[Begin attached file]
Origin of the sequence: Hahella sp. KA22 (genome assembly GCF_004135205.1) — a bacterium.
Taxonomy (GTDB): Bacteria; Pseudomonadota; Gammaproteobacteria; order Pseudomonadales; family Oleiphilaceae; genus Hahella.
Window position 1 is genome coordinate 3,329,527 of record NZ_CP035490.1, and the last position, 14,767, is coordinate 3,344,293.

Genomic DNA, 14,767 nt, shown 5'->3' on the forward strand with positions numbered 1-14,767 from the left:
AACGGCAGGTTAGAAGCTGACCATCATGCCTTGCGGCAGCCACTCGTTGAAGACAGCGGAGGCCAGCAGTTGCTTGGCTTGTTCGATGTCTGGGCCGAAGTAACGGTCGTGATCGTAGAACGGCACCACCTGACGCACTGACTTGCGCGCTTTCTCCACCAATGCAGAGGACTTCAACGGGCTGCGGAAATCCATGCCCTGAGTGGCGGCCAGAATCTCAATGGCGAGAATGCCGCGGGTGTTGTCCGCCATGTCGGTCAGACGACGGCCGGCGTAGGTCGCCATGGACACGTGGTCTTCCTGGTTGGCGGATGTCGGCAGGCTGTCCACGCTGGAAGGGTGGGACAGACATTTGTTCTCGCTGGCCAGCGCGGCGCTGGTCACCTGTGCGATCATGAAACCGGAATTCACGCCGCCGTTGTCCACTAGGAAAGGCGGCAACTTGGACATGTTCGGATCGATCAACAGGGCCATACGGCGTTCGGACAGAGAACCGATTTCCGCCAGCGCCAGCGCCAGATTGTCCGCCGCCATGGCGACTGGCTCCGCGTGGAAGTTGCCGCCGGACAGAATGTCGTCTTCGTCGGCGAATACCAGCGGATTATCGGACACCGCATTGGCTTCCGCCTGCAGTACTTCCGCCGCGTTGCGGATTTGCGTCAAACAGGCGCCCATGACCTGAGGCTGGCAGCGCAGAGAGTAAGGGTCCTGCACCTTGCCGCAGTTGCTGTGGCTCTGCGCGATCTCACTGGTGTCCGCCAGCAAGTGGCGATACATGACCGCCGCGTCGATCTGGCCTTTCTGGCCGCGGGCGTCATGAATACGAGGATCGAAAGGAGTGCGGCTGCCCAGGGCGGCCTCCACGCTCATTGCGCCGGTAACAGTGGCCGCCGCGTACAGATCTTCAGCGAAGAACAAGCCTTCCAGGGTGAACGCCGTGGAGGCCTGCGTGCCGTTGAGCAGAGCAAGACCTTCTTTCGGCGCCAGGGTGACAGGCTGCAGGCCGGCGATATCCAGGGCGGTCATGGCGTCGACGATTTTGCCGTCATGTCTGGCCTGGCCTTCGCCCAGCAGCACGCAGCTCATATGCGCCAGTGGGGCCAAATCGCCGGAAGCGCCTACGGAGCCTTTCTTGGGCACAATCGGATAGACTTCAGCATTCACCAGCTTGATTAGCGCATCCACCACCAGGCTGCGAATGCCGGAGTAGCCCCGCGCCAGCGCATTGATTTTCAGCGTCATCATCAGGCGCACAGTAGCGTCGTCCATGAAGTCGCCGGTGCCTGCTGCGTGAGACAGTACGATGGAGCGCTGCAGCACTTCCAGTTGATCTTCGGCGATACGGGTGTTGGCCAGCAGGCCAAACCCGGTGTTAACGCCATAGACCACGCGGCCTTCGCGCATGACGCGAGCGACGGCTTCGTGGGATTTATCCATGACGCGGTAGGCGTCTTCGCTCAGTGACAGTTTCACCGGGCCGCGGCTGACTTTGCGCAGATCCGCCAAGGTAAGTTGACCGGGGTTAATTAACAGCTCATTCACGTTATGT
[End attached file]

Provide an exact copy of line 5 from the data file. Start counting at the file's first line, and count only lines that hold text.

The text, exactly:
AACGGCAGGTTAGAAGCTGACCATCATGCCTTGCGGCAGCCACTCGTTGAAGACAGCGGAGGCCAGCAGTTGCTTGGCTTGTTCGATGTCTGGGCCGAAGTAACGGTCGTGATCGTAGAACGGCACCACCTGACGCACTGACTTGCGCGCTTTCTCCACCAATGCAGAGGACTTCAACGGGCTGCGGAAATCCATGCCCTGAGTGGCGGCCAGAATCTCAATGGCGAGAATGCCGCGGGTGTTGTCCGCCATGTCGGTCAGACGACGGCCGGCGTAGGTCGCCATGGACACGTGGTCTTCCTGGTTGGCGGATGTCGGCAGGCTGTCCACGCTGGAAGGGTGGGACAGACATTTGTTCTCGCTGGCCAGCGCGGCGCTGGTCACCTGTGCGATCATGAAACCGGAATTCACGCCGCCGTTGTCCACTAGGAAAGGCGGCAACTTGGACATGTTCGGATCGATCAACAGGGCCATACGGCGTTCGGACAGAGAACCGATTTCCGCCAGCGCCAGCGCCAGATTGTCCGCCGCCATGGCGACTGGCTCCGCGTGGAAGTTGCCGCCGGACAGAATGTCGTCTTCGTCGGCGAATACCAGCGGATTATCGGACACCGCATTGGCTTCCGCCTGCAGTACTTCCGCCGCGTTGCGGATTTGCGTCAAACAGGCGCCCATGACCTGAGGCTGGCAGCGCAGAGAGTAAGGGTCCTGCACCTTGCCGCAGTTGCTGTGGCTCTGCGCGATCTCACTGGTGTCCGCCAGCAAGTGGCGATACATGACCGCCGCGTCGATCTGGCCTTTCTGGCCGCGGGCGTCATGAATACGAGGATCGAAAGGAGTGCGGCTGCCCAGGGCGGCCTCCACGCTCATTGCGCCGGTAACAGTGGCCGCCGCGTACAGATCTTCAGCGAAGAACAAGCCTTCCAGGGTGAACGCCGTGGAGGCCTGCGTGCCGTTGAGCAGAGCAAGACCTTCTTTCGGCGCCAGGGTGACAGGCTGCAGGCCGGCGATATCCAGGGCGGTCATGGCGTCGACGATTTTGCCGTCATGTCTGGCCTGGCCTTCGCCCAGCAGCACGCAGCTCATATGCGCCAGTGGGGCCAAATCGCCGGAAGCGCCTACGGAGCCTTTCTTGGGCACAATCGGATAGACTTCAGCATTCACCAGCTTGATTAGCGCATCCACCACCAGGCTGCGAATGCCGGAGTAGCCCCGCGCCAGCGCATTGATTTTCAGCGTCATCATCAGGCGCACAGTAGCGTCGTCCATGAAGTCGCCGGTGCCTGCTGCGTGAGACAGTACGATGGAGCGCTGCAGCACTTCCAGTTGATCTTCGGCGATACGGGTGTTGGCCAGCAGGCCAAACCCGGTGTTAACGCCATAGACCACGCGGCCTTCGCGCATGACGCGAGCGACGGCTTCGTGGGATTTATCCATGACGCGGTAGGCGTCTTCGCTCAGTGACAGTTTCACCGGGCCGCGGCTGACTTTGCGCAGATCCGCCAAGGTAAGTTGACCGGGGTTAATTAACAGCTCATTCACGTTATGT